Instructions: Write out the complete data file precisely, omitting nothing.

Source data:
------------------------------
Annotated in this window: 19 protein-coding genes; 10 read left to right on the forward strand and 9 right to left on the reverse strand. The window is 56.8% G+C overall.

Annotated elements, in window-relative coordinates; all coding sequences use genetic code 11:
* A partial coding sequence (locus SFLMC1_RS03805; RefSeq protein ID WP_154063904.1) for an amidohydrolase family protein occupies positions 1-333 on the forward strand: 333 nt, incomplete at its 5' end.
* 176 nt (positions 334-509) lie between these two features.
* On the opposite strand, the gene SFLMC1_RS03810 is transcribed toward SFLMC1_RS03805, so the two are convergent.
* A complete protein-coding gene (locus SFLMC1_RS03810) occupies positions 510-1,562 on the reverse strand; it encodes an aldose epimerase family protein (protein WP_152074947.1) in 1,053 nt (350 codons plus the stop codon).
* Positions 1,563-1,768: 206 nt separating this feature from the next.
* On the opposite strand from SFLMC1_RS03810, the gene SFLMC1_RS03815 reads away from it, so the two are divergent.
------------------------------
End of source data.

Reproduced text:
Annotated in this window: 19 protein-coding genes; 10 read left to right on the forward strand and 9 right to left on the reverse strand. The window is 56.8% G+C overall.

Annotated elements, in window-relative coordinates; all coding sequences use genetic code 11:
* A partial coding sequence (locus SFLMC1_RS03805; RefSeq protein ID WP_154063904.1) for an amidohydrolase family protein occupies positions 1-333 on the forward strand: 333 nt, incomplete at its 5' end.
* 176 nt (positions 334-509) lie between these two features.
* On the opposite strand, the gene SFLMC1_RS03810 is transcribed toward SFLMC1_RS03805, so the two are convergent.
* A complete protein-coding gene (locus SFLMC1_RS03810) occupies positions 510-1,562 on the reverse strand; it encodes an aldose epimerase family protein (protein WP_152074947.1) in 1,053 nt (350 codons plus the stop codon).
* Positions 1,563-1,768: 206 nt separating this feature from the next.
* On the opposite strand from SFLMC1_RS03810, the gene SFLMC1_RS03815 reads away from it, so the two are divergent.